Brokenness…

It’s Saturday night after an eight-hour day of rehearsal. The church Christmas Musical for this year is called Winterland: The Quest for Christmas. Two months out, I’m already feeling crunched for time. But that’s not what’s on my mind.

I’m preaching tomorrow. My topic is brokenness. At least I relate to it.

Brokenness is common. In fact, it is ubiquitous. People mean different things by “brokenness.” I tend to lump it all together by saying that brokenness is a profound realization and acceptance of the great wrongness of things. My personal brokenness may relate to circumstances beyond my control, or disappointment with some aspect of my life (career, marriage, family, education, love), or my own depravity, but still it is an awareness of the wrongness of things. And not things out there, but things in here, inside.

We run from this brokenness. We don’t want to look at it, acknowledge it, or live with it. Now, I am no longer a fan of endless brooding over our failures and weaknesses. That’s not my point. My one point is that we are all in the same boat. Sin is real, evil is real, and my brokenness cannot be denied. I could tell so many stories. Too, too many.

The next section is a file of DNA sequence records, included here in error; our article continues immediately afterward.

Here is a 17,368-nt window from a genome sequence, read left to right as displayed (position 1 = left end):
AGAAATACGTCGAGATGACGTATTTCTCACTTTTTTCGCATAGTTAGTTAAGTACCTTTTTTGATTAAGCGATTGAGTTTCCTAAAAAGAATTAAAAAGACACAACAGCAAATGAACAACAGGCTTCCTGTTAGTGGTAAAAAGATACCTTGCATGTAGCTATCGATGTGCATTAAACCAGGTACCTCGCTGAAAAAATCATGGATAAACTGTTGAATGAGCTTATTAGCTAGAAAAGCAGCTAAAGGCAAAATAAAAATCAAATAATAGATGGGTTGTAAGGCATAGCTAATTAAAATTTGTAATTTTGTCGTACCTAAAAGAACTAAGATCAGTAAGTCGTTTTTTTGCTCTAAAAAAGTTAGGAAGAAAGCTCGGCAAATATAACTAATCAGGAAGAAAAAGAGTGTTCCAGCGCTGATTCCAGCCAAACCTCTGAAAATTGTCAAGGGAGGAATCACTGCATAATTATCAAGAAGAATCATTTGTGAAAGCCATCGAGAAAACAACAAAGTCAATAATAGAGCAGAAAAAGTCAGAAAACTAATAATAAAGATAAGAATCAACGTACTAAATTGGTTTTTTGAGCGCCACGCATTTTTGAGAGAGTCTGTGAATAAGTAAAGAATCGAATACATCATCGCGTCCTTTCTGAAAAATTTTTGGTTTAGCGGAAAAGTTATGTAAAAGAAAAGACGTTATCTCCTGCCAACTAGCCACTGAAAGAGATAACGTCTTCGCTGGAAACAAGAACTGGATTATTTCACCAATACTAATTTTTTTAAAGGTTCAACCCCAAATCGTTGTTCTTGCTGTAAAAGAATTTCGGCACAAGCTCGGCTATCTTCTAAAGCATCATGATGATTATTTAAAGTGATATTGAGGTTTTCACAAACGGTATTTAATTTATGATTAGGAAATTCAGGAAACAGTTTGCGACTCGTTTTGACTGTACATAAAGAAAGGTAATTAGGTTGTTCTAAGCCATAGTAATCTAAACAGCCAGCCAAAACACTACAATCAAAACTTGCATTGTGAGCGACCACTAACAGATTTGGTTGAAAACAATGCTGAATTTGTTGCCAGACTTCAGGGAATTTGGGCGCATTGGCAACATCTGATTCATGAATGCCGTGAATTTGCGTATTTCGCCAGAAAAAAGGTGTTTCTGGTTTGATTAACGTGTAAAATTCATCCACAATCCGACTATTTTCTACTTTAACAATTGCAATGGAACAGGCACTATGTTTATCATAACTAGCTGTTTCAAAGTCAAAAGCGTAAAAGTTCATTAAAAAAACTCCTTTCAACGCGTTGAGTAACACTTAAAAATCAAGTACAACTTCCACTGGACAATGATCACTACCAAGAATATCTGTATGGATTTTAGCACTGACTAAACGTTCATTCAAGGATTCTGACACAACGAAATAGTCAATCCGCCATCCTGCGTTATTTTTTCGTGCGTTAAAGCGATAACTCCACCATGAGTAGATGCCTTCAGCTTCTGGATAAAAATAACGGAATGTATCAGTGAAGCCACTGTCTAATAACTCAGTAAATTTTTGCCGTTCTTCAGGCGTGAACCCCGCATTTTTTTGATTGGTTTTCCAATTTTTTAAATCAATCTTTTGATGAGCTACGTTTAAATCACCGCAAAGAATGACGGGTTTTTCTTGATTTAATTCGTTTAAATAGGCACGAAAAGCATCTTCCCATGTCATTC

Is this what the cross means? To walk head-long into our brokenness, denying nothing, keeping nothing back, but full bore confession of our lives? Artistry is confessional by nature. It’s truth-telling is constructed from personal lives. I’m convinced we don’t really want to carry our secret selves in secret. We want to be known. Art is one of the more convenient ways to get at the truth of our lives without spilling lurid details all over the people we love.

I can’t articulate it yet, but I think our entering into brokenness is near the path of freedom. When we come to the truth of our lives we can’t avoid, our hand is on the handle of the door to freedom. If we back away from the pain that comes with our brokenness, then we forfeit growth and freedom and wisdom, and in the end, forfeit the chance of every finding ourselves and our God.

I can’t say what’s in my heart to say…

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